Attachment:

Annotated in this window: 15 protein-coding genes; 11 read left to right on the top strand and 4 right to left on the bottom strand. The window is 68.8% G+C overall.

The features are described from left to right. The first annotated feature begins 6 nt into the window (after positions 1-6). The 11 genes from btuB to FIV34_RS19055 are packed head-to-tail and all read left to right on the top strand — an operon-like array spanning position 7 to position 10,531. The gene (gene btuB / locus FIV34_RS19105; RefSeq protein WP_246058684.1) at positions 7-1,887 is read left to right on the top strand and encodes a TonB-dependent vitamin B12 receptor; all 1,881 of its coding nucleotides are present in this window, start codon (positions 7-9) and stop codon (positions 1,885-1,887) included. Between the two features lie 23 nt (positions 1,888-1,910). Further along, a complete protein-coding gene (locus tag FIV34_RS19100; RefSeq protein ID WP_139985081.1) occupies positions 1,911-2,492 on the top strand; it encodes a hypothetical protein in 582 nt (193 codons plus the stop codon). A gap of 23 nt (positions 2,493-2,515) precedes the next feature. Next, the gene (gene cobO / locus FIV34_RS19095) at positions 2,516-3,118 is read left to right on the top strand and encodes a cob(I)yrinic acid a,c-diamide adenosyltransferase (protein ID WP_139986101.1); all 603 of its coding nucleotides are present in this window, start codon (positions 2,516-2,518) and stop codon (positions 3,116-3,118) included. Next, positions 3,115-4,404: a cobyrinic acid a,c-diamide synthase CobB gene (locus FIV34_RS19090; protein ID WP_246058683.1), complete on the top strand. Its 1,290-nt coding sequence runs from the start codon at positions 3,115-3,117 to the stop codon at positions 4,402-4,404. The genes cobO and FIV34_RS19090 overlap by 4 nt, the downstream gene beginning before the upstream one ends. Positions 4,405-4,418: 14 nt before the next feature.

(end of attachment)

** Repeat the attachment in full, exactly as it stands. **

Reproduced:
Annotated in this window: 15 protein-coding genes; 11 read left to right on the top strand and 4 right to left on the bottom strand. The window is 68.8% G+C overall.

The features are described from left to right. The first annotated feature begins 6 nt into the window (after positions 1-6). The 11 genes from btuB to FIV34_RS19055 are packed head-to-tail and all read left to right on the top strand — an operon-like array spanning position 7 to position 10,531. The gene (gene btuB / locus FIV34_RS19105; RefSeq protein WP_246058684.1) at positions 7-1,887 is read left to right on the top strand and encodes a TonB-dependent vitamin B12 receptor; all 1,881 of its coding nucleotides are present in this window, start codon (positions 7-9) and stop codon (positions 1,885-1,887) included. Between the two features lie 23 nt (positions 1,888-1,910). Further along, a complete protein-coding gene (locus tag FIV34_RS19100; RefSeq protein ID WP_139985081.1) occupies positions 1,911-2,492 on the top strand; it encodes a hypothetical protein in 582 nt (193 codons plus the stop codon). A gap of 23 nt (positions 2,493-2,515) precedes the next feature. Next, the gene (gene cobO / locus FIV34_RS19095) at positions 2,516-3,118 is read left to right on the top strand and encodes a cob(I)yrinic acid a,c-diamide adenosyltransferase (protein ID WP_139986101.1); all 603 of its coding nucleotides are present in this window, start codon (positions 2,516-2,518) and stop codon (positions 3,116-3,118) included. Next, positions 3,115-4,404: a cobyrinic acid a,c-diamide synthase CobB gene (locus FIV34_RS19090; protein ID WP_246058683.1), complete on the top strand. Its 1,290-nt coding sequence runs from the start codon at positions 3,115-3,117 to the stop codon at positions 4,402-4,404. The genes cobO and FIV34_RS19090 overlap by 4 nt, the downstream gene beginning before the upstream one ends. Positions 4,405-4,418: 14 nt before the next feature.